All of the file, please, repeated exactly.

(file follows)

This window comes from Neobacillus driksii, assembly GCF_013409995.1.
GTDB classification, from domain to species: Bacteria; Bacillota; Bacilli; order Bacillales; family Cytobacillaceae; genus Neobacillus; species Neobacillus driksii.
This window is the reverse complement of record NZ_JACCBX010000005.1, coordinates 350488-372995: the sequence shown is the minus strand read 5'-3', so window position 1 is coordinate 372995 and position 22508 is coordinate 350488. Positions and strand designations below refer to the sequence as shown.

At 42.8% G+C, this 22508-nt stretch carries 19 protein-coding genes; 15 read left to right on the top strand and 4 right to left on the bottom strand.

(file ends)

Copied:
This window comes from Neobacillus driksii, assembly GCF_013409995.1.
GTDB classification, from domain to species: Bacteria; Bacillota; Bacilli; order Bacillales; family Cytobacillaceae; genus Neobacillus; species Neobacillus driksii.
This window is the reverse complement of record NZ_JACCBX010000005.1, coordinates 350488-372995: the sequence shown is the minus strand read 5'-3', so window position 1 is coordinate 372995 and position 22508 is coordinate 350488. Positions and strand designations below refer to the sequence as shown.

At 42.8% G+C, this 22508-nt stretch carries 19 protein-coding genes; 15 read left to right on the top strand and 4 right to left on the bottom strand.